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Broadside ballad entitled 'Life and Death of the Piper of Kilbarchan [Habbie Simpson]'


This eulogy begins: 'The Epitaph of Habbie Simpson, / He made his cheeks as red as Crimson, / Who on his Dron bore bonny Flags, / And babed when he blew the bags.' As was noted along the top of this sheet, this eulogy was penned by Robert Sempill of Beltrees, Renfrewshire (c.1595-1665).

Habbie Simpson, famed in his time both for his musical talent and his outstanding personality, lived in Kilbarchan, Renfrewshire in the late 16th century. There are other sheets held in the National Library of Scotland's collection which give further details of his life. The lyrics themselves became influential in Scots poetry as the style, known as the 'Standard Habbie' was adopted by Fergusson (1750-74) and Burns (1759-96) for non-eulogy poems.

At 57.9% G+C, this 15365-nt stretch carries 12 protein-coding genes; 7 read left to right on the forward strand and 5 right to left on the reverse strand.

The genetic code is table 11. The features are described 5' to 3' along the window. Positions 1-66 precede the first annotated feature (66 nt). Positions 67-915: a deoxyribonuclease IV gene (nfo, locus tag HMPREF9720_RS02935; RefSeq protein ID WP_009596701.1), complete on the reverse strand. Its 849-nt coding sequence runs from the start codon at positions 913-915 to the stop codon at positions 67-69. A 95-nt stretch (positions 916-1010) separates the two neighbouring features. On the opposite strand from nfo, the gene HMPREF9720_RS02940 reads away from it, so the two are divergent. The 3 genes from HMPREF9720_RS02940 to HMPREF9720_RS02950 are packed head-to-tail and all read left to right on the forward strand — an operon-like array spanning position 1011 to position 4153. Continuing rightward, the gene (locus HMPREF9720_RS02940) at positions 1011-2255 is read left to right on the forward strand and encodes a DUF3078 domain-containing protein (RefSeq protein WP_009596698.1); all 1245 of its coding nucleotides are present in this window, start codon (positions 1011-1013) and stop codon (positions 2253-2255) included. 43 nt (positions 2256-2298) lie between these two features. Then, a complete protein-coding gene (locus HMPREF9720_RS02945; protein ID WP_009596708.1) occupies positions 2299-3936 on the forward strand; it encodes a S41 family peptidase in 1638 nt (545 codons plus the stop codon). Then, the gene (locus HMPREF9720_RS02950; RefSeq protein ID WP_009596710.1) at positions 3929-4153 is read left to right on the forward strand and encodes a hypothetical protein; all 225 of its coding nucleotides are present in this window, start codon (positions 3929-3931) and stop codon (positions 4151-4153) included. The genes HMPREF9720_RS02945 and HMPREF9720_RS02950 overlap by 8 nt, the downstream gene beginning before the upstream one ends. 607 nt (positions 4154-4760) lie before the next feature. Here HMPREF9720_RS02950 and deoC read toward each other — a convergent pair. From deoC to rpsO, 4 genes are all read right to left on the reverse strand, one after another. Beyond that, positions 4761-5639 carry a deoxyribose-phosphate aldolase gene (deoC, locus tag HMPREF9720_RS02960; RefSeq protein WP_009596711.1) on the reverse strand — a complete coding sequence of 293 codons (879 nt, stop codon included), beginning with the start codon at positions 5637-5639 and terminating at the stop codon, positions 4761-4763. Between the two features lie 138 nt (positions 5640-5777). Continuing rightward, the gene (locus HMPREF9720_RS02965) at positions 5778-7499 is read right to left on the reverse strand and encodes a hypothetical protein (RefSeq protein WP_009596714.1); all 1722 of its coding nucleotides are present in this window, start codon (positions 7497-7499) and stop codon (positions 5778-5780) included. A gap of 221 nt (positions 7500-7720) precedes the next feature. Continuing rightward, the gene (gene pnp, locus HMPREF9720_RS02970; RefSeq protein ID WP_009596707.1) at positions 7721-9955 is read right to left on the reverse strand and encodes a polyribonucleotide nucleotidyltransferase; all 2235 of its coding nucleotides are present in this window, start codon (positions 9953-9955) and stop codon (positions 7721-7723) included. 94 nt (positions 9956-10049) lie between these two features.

Early ballads were dramatic or humorous narrative songs derived from folk culture that predated printing. Originally perpetuated by word of mouth, many ballads survive because they were recorded on broadsides. Musical notation was rarely printed, as tunes were usually established favourites. The term 'ballad' eventually applied more broadly to any kind of topical or popular verse.

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Probable period of publication: 1690-1700   shelfmark: S.302.b.2(021)
Broadside ballad entitled 'Life and Death of the Piper of Kilbarchan [Habbie Simpson]'
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